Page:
The arrangement of the power plant constructed according to the philosophy of the invention will now be described. The hot well 14 is connected to the inlet of a feedwater pump 32 by a conduit 33. The outlet of the feedwater pump is connected to the downstream end of the economizer 22 by means of a conduit 34. The upper end of the economizer is connected to the steamand-water drum 18 by a tube means 35. The steam space of the drum 18 is connected to the inlet or downstream end of the superheater 23. The outlet end of the superheater is connected to the inlet end of the high pressure section 24 of the turbine 12 by means of an insulated conduit 36. The outlet end of the low pressure section 25 of the turbine is directly attached to the inlet of the condenser 13, the normal discharge of which is connected to the inlet of a condensate pump 37 which discharges into the hot well 14. A vacuum pump 38 is also connected to the condenser for the removal of noncondensable gases, this pump discharging to the atmosphere.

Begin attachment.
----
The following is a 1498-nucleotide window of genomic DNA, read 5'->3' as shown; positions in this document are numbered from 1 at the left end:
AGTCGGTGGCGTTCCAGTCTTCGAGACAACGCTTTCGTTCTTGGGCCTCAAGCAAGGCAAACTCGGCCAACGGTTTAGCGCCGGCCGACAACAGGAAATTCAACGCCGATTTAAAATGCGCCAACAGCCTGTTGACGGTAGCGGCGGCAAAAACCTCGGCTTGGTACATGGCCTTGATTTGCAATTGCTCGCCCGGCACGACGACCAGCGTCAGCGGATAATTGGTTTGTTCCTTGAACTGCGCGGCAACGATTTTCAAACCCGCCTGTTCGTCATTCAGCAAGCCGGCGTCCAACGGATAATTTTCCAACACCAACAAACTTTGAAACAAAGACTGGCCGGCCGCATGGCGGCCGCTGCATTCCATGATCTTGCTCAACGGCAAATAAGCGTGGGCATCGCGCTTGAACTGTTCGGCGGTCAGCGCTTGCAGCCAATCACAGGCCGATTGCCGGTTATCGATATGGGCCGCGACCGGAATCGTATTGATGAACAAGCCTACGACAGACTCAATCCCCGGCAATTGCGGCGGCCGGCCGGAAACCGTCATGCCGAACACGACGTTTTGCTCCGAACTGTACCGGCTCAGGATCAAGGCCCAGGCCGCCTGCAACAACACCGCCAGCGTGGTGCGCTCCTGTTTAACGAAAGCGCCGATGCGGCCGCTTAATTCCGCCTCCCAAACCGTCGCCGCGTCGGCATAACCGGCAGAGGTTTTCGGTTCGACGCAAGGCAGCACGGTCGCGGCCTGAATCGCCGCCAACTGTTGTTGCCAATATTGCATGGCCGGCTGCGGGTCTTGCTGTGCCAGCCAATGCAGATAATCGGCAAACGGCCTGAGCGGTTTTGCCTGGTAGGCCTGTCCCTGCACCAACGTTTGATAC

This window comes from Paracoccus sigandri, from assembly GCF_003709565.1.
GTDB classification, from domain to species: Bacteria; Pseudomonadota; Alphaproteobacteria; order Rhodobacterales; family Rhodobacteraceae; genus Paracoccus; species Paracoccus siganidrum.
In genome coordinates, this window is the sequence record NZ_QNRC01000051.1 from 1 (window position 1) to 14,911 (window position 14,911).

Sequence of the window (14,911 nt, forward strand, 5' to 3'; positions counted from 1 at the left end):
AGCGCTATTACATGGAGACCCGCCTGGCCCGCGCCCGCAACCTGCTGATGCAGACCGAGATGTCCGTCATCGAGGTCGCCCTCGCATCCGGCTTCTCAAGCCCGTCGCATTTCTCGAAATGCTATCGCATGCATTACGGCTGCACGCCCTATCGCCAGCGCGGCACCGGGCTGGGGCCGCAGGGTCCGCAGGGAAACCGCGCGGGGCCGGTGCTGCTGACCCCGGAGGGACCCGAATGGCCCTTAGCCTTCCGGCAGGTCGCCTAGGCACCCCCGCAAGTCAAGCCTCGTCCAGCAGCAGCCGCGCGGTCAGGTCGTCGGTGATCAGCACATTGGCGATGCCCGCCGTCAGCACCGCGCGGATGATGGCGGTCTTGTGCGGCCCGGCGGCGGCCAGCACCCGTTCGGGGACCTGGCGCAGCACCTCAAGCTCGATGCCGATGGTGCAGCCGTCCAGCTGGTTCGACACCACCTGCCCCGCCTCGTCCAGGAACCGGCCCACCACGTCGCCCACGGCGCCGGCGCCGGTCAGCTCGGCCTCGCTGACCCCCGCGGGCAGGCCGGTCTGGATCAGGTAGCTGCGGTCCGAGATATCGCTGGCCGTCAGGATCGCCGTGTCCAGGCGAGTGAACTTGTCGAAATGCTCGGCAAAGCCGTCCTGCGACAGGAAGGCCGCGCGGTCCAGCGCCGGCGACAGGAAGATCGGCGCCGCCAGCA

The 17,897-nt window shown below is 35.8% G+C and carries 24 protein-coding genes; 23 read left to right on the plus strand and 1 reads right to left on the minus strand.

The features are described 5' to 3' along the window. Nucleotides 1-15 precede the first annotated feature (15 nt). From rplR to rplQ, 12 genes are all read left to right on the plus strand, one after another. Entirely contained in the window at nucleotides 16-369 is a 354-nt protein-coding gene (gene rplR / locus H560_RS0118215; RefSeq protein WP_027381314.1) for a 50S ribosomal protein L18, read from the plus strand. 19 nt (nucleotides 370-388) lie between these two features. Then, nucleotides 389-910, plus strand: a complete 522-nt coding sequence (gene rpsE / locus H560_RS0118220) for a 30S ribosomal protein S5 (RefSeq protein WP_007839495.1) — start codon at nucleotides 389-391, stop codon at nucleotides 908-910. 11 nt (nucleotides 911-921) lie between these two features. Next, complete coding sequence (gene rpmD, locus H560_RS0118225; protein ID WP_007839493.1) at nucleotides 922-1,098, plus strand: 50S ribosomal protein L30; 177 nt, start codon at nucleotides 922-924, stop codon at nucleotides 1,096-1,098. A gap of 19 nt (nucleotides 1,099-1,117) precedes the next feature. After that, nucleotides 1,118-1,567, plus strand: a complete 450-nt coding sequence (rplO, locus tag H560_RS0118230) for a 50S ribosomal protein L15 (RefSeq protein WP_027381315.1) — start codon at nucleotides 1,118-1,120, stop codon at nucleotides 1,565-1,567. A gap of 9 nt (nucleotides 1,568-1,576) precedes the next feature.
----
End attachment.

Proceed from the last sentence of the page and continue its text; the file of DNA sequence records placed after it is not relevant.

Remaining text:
The operation of the apparatus will be understood in view of the above description taken in conjunction with the drawings. Water from the hot well 14 is pumped by the feedwater pump 32 through the economizer into the steam-and-water drum 18. The Water passes downwardly through the downcomer tubes 20 into the mud drum 19 and then upwardly through the risers 21, wherein steam is formed. The steam is released into the drum 18 and passes upwardly and into the superheater 23. After it has passed through the superheater, wherein it is raised to the desired superheat, it enters the high 4 pressure section 24 of the turbine. Passing through the section 24, it expands in the vanes and performs the work of rotating the turbine shaft. The expanded steam leaves the high pressure section and enters the chamber 26 in a more or less axial direction. The fuel entering the burner tubes 30 is ignited by the ignitors 31 and the products of combustion are projected under pressure into the chamber 26. The products of combustion and the steam are thoroughly mixed and the steam receives heat from the gases, whereupon the steam is reheated. The number of burner tubes, the type of fuel, and the rate of combustion are selected so that the products of combustion will be sufiicient in volume and high enough in temperature to reheat the desired amount. The mixed steam and products of combustion pass through the low pressure section of the turbine together and the work of expansion serves to rotate the rotor of the turbine. The mixture then enters the condenser, where the steam is condensed and pumped back to the hot well by the condensate pump 37. The non-condensable gases resulting from the combustion are removed by the vacuum pump 38 and exhausted to the atmosphere.